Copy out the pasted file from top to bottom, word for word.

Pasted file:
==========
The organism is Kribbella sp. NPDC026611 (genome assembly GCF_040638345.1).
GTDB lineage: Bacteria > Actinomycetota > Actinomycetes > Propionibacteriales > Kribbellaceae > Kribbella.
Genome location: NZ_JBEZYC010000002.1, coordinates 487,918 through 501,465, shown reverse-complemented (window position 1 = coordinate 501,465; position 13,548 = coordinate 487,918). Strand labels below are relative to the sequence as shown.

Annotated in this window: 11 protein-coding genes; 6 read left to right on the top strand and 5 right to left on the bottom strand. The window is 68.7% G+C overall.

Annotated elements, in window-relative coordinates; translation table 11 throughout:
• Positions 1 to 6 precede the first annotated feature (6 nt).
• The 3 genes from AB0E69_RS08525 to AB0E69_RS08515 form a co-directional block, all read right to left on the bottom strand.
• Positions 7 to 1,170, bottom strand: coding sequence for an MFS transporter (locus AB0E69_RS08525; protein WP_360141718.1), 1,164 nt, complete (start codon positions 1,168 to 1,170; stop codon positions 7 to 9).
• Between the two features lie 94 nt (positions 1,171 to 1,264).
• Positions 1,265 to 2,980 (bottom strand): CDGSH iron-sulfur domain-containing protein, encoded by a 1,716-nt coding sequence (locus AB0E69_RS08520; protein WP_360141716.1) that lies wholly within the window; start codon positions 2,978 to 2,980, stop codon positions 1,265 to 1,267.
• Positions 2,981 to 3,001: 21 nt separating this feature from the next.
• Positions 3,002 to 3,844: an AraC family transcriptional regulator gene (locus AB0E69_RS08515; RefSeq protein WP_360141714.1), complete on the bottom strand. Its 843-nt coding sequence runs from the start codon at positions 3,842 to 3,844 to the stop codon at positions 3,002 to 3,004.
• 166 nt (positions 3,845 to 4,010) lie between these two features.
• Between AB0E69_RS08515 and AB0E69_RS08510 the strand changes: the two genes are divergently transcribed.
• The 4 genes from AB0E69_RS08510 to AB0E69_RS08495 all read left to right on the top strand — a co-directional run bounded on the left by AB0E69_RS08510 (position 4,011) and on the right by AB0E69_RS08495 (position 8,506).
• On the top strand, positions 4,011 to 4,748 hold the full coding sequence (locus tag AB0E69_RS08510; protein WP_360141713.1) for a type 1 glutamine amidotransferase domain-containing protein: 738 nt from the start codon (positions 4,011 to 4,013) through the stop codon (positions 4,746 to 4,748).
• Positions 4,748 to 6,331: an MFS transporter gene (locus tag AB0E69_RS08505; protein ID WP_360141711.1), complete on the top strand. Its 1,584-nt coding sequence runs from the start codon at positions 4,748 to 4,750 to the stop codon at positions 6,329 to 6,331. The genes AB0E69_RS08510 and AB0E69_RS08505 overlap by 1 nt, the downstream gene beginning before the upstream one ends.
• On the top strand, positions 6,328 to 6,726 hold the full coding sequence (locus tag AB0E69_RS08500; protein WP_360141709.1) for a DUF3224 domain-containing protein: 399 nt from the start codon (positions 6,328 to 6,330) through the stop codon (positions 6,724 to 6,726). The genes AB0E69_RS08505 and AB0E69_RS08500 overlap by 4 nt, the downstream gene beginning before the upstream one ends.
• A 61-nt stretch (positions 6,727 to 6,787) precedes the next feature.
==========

The organism is Kribbella sp. NPDC026611 (genome assembly GCF_040638345.1).
GTDB lineage: Bacteria > Actinomycetota > Actinomycetes > Propionibacteriales > Kribbellaceae > Kribbella.
Genome location: NZ_JBEZYC010000002.1, coordinates 487,918 through 501,465, shown reverse-complemented (window position 1 = coordinate 501,465; position 13,548 = coordinate 487,918). Strand labels below are relative to the sequence as shown.

Annotated in this window: 11 protein-coding genes; 6 read left to right on the top strand and 5 right to left on the bottom strand. The window is 68.7% G+C overall.

Annotated elements, in window-relative coordinates; translation table 11 throughout:
• Positions 1 to 6 precede the first annotated feature (6 nt).
• The 3 genes from AB0E69_RS08525 to AB0E69_RS08515 form a co-directional block, all read right to left on the bottom strand.
• Positions 7 to 1,170, bottom strand: coding sequence for an MFS transporter (locus AB0E69_RS08525; protein WP_360141718.1), 1,164 nt, complete (start codon positions 1,168 to 1,170; stop codon positions 7 to 9).
• Between the two features lie 94 nt (positions 1,171 to 1,264).
• Positions 1,265 to 2,980 (bottom strand): CDGSH iron-sulfur domain-containing protein, encoded by a 1,716-nt coding sequence (locus AB0E69_RS08520; protein WP_360141716.1) that lies wholly within the window; start codon positions 2,978 to 2,980, stop codon positions 1,265 to 1,267.
• Positions 2,981 to 3,001: 21 nt separating this feature from the next.
• Positions 3,002 to 3,844: an AraC family transcriptional regulator gene (locus AB0E69_RS08515; RefSeq protein WP_360141714.1), complete on the bottom strand. Its 843-nt coding sequence runs from the start codon at positions 3,842 to 3,844 to the stop codon at positions 3,002 to 3,004.
• 166 nt (positions 3,845 to 4,010) lie between these two features.
• Between AB0E69_RS08515 and AB0E69_RS08510 the strand changes: the two genes are divergently transcribed.
• The 4 genes from AB0E69_RS08510 to AB0E69_RS08495 all read left to right on the top strand — a co-directional run bounded on the left by AB0E69_RS08510 (position 4,011) and on the right by AB0E69_RS08495 (position 8,506).
• On the top strand, positions 4,011 to 4,748 hold the full coding sequence (locus tag AB0E69_RS08510; protein WP_360141713.1) for a type 1 glutamine amidotransferase domain-containing protein: 738 nt from the start codon (positions 4,011 to 4,013) through the stop codon (positions 4,746 to 4,748).
• Positions 4,748 to 6,331: an MFS transporter gene (locus tag AB0E69_RS08505; protein ID WP_360141711.1), complete on the top strand. Its 1,584-nt coding sequence runs from the start codon at positions 4,748 to 4,750 to the stop codon at positions 6,329 to 6,331. The genes AB0E69_RS08510 and AB0E69_RS08505 overlap by 1 nt, the downstream gene beginning before the upstream one ends.
• On the top strand, positions 6,328 to 6,726 hold the full coding sequence (locus tag AB0E69_RS08500; protein WP_360141709.1) for a DUF3224 domain-containing protein: 399 nt from the start codon (positions 6,328 to 6,330) through the stop codon (positions 6,724 to 6,726). The genes AB0E69_RS08505 and AB0E69_RS08500 overlap by 4 nt, the downstream gene beginning before the upstream one ends.
• A 61-nt stretch (positions 6,727 to 6,787) precedes the next feature.